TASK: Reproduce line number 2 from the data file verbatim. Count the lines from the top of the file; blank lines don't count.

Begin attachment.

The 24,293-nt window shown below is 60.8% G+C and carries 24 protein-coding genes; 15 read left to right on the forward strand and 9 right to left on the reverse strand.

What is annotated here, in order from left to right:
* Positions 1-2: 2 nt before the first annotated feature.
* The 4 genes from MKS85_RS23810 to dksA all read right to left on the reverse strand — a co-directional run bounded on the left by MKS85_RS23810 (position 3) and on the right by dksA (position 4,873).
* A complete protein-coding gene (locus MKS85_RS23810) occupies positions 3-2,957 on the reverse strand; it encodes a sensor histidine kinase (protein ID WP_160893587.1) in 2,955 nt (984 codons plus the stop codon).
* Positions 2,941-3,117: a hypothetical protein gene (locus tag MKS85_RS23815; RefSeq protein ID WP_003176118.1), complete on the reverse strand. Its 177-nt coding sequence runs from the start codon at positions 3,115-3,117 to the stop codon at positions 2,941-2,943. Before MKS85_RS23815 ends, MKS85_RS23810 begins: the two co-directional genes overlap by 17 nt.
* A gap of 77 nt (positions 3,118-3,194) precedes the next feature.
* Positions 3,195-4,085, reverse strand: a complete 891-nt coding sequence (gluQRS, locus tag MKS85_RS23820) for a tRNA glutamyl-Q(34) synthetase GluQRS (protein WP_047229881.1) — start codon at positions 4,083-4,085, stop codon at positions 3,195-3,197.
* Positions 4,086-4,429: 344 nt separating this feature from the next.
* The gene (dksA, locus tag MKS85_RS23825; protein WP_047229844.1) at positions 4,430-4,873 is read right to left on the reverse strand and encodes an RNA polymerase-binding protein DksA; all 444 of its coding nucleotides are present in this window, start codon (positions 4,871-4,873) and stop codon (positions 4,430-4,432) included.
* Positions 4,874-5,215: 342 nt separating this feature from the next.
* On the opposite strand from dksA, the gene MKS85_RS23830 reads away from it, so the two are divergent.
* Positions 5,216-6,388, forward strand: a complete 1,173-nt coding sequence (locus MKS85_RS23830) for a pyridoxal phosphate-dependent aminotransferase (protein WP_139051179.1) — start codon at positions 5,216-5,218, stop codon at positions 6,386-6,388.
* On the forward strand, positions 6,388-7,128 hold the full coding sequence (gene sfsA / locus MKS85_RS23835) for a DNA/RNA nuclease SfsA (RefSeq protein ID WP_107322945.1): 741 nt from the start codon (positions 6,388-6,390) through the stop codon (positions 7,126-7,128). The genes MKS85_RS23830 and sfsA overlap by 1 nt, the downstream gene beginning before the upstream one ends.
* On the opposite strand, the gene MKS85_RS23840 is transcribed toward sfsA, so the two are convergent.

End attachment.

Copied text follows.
What is annotated here, in order from left to right: